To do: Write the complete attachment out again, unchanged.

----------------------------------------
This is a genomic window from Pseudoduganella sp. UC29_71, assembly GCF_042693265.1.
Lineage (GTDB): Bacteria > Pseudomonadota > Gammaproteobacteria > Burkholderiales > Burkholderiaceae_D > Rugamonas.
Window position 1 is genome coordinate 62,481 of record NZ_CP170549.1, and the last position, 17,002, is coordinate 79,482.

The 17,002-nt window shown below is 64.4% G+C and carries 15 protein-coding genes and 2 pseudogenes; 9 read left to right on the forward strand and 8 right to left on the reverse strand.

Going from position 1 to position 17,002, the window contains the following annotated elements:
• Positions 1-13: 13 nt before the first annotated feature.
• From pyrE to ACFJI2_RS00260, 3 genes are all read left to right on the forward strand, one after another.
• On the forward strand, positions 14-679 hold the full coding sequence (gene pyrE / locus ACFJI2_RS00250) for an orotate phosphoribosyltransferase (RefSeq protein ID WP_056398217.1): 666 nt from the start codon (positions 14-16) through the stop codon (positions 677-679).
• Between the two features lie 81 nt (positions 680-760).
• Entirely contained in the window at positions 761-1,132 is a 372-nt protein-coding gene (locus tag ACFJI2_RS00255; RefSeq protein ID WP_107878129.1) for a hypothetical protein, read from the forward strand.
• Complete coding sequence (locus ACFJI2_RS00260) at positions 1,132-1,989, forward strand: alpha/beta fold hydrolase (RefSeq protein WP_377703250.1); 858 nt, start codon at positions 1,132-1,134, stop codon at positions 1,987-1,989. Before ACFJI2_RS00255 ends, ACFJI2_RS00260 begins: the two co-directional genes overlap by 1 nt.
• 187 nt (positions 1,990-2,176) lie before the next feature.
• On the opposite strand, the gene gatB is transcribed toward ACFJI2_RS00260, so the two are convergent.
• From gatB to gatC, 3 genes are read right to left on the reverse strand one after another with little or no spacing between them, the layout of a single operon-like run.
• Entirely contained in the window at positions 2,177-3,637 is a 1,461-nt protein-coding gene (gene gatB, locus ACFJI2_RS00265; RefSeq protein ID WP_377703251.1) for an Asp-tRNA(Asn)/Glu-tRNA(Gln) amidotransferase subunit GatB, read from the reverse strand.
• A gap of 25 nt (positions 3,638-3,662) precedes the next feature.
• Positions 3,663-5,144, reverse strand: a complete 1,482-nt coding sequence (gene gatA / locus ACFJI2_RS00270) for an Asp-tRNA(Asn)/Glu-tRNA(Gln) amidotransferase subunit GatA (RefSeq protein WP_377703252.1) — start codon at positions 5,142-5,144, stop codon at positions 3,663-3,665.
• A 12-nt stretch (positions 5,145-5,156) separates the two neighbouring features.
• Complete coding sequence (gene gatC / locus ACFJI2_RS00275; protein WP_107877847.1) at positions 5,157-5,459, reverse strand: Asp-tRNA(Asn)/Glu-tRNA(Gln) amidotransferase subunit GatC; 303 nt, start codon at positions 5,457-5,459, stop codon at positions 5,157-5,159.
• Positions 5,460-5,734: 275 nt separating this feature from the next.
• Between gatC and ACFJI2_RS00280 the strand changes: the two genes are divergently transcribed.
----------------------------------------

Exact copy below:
This is a genomic window from Pseudoduganella sp. UC29_71, assembly GCF_042693265.1.
Lineage (GTDB): Bacteria > Pseudomonadota > Gammaproteobacteria > Burkholderiales > Burkholderiaceae_D > Rugamonas.
Window position 1 is genome coordinate 62,481 of record NZ_CP170549.1, and the last position, 17,002, is coordinate 79,482.

The 17,002-nt window shown below is 64.4% G+C and carries 15 protein-coding genes and 2 pseudogenes; 9 read left to right on the forward strand and 8 right to left on the reverse strand.

Going from position 1 to position 17,002, the window contains the following annotated elements:
• Positions 1-13: 13 nt before the first annotated feature.
• From pyrE to ACFJI2_RS00260, 3 genes are all read left to right on the forward strand, one after another.
• On the forward strand, positions 14-679 hold the full coding sequence (gene pyrE / locus ACFJI2_RS00250) for an orotate phosphoribosyltransferase (RefSeq protein ID WP_056398217.1): 666 nt from the start codon (positions 14-16) through the stop codon (positions 677-679).
• Between the two features lie 81 nt (positions 680-760).
• Entirely contained in the window at positions 761-1,132 is a 372-nt protein-coding gene (locus tag ACFJI2_RS00255; RefSeq protein ID WP_107878129.1) for a hypothetical protein, read from the forward strand.
• Complete coding sequence (locus ACFJI2_RS00260) at positions 1,132-1,989, forward strand: alpha/beta fold hydrolase (RefSeq protein WP_377703250.1); 858 nt, start codon at positions 1,132-1,134, stop codon at positions 1,987-1,989. Before ACFJI2_RS00255 ends, ACFJI2_RS00260 begins: the two co-directional genes overlap by 1 nt.
• 187 nt (positions 1,990-2,176) lie before the next feature.
• On the opposite strand, the gene gatB is transcribed toward ACFJI2_RS00260, so the two are convergent.
• From gatB to gatC, 3 genes are read right to left on the reverse strand one after another with little or no spacing between them, the layout of a single operon-like run.
• Entirely contained in the window at positions 2,177-3,637 is a 1,461-nt protein-coding gene (gene gatB, locus ACFJI2_RS00265; RefSeq protein ID WP_377703251.1) for an Asp-tRNA(Asn)/Glu-tRNA(Gln) amidotransferase subunit GatB, read from the reverse strand.
• A gap of 25 nt (positions 3,638-3,662) precedes the next feature.
• Positions 3,663-5,144, reverse strand: a complete 1,482-nt coding sequence (gene gatA / locus ACFJI2_RS00270) for an Asp-tRNA(Asn)/Glu-tRNA(Gln) amidotransferase subunit GatA (RefSeq protein WP_377703252.1) — start codon at positions 5,142-5,144, stop codon at positions 3,663-3,665.
• A 12-nt stretch (positions 5,145-5,156) separates the two neighbouring features.
• Complete coding sequence (gene gatC / locus ACFJI2_RS00275; protein WP_107877847.1) at positions 5,157-5,459, reverse strand: Asp-tRNA(Asn)/Glu-tRNA(Gln) amidotransferase subunit GatC; 303 nt, start codon at positions 5,457-5,459, stop codon at positions 5,157-5,159.
• Positions 5,460-5,734: 275 nt separating this feature from the next.
• Between gatC and ACFJI2_RS00280 the strand changes: the two genes are divergently transcribed.